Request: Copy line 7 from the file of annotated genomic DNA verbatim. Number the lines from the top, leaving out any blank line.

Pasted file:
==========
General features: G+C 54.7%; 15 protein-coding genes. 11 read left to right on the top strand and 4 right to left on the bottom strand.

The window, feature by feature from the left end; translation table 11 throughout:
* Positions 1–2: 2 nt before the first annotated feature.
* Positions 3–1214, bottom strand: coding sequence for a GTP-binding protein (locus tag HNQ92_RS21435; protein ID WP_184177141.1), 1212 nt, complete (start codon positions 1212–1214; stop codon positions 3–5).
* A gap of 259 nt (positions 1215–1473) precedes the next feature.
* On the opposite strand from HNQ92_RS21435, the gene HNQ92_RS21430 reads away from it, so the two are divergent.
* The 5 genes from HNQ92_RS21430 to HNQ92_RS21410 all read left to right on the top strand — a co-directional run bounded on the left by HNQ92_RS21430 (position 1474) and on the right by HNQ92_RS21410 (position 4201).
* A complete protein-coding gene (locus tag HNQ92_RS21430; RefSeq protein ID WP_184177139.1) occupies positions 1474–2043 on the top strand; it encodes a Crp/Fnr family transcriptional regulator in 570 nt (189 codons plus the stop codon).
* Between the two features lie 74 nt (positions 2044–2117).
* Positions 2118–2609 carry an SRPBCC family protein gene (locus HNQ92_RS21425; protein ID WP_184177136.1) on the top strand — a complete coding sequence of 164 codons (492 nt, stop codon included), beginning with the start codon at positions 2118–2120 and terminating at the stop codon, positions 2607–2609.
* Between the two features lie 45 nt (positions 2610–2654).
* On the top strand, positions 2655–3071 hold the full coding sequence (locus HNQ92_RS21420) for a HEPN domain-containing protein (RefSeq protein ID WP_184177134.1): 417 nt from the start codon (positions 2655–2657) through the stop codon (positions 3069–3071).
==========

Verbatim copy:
* The 5 genes from HNQ92_RS21430 to HNQ92_RS21410 all read left to right on the top strand — a co-directional run bounded on the left by HNQ92_RS21430 (position 1474) and on the right by HNQ92_RS21410 (position 4201).